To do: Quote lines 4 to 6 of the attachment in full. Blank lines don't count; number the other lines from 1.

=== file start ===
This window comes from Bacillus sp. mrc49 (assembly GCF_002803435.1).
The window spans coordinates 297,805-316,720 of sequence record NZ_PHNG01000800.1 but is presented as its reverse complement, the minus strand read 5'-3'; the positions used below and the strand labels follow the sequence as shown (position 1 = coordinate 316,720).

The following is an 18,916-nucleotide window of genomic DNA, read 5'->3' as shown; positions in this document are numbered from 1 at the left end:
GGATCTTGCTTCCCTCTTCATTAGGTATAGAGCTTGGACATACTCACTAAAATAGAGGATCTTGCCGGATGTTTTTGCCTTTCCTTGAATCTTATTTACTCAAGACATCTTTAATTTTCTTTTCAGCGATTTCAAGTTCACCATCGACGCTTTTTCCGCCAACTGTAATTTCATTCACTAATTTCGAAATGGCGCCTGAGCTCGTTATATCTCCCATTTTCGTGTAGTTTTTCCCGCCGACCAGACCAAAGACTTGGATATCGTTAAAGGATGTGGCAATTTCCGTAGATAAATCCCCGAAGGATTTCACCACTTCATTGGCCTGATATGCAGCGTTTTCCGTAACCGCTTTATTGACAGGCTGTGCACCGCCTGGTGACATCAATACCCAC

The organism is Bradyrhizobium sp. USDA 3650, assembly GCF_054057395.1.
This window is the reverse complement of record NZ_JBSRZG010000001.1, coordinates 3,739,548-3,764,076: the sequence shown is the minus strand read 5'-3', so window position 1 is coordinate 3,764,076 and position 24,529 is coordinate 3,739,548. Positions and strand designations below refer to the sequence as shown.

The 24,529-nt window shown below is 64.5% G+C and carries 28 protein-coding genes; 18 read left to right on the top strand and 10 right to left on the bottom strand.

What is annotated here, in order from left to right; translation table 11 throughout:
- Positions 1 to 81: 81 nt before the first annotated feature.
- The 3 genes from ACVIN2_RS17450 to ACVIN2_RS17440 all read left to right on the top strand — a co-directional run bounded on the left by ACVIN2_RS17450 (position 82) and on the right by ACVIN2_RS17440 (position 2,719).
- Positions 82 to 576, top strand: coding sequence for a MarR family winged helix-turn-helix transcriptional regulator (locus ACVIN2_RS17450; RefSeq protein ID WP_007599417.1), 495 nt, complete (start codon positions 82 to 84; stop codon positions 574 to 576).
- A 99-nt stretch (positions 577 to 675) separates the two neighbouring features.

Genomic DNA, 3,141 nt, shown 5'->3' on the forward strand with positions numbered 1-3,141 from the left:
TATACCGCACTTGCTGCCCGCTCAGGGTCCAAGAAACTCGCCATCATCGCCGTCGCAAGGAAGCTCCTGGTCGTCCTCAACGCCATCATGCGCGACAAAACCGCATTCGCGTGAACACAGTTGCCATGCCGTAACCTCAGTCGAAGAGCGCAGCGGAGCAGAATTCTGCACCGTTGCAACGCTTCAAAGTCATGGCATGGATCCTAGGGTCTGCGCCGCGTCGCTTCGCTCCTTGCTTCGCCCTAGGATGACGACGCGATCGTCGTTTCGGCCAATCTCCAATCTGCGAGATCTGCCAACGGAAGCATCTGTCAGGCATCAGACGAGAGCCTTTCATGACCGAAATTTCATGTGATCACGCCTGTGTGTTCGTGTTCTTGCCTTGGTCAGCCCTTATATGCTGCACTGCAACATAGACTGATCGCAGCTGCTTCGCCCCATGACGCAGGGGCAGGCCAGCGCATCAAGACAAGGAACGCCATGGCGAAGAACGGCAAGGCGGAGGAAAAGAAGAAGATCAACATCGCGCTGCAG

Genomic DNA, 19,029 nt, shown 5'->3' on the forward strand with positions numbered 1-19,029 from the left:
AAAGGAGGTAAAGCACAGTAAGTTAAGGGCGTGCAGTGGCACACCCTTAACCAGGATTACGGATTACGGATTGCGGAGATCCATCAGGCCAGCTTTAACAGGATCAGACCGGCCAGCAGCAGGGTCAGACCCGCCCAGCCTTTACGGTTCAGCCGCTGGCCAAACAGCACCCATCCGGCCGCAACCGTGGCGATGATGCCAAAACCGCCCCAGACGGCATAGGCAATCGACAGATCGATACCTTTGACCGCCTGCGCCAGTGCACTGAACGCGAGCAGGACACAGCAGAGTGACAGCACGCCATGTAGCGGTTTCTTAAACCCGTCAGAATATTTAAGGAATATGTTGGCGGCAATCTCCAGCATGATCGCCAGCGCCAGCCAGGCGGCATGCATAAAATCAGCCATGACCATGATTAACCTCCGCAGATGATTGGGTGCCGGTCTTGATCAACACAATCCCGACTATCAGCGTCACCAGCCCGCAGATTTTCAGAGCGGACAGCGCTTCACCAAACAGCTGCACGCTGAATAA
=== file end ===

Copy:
GGATCTTGCTTCCCTCTTCATTAGGTATAGAGCTTGGACATACTCACTAAAATAGAGGATCTTGCCGGATGTTTTTGCCTTTCCTTGAATCTTATTTACTCAAGACATCTTTAATTTTCTTTTCAGCGATTTCAAGTTCACCATCGACGCTTTTTCCGCCAACTGTAATTTCATTCACTAATTTCGAAATGGCGCCTGAGCTCGTTATATCTCCCATTTTCGTGTAGTTTTTCCCGCCGACCAGACCAAAGACTTGGATATCGTTAAAGGATGTGGCAATTTCCGTAGATAAATCCCCGAAGGATTTCACCACTTCATTGGCCTGATATGCAGCGTTTTCCGTAACCGCTTTATTGACAGGCTGTGCACCGCCTGGTGACATCAATACCCAC

The organism is Bradyrhizobium sp. USDA 3650, assembly GCF_054057395.1.
This window is the reverse complement of record NZ_JBSRZG010000001.1, coordinates 3,739,548-3,764,076: the sequence shown is the minus strand read 5'-3', so window position 1 is coordinate 3,764,076 and position 24,529 is coordinate 3,739,548. Positions and strand designations below refer to the sequence as shown.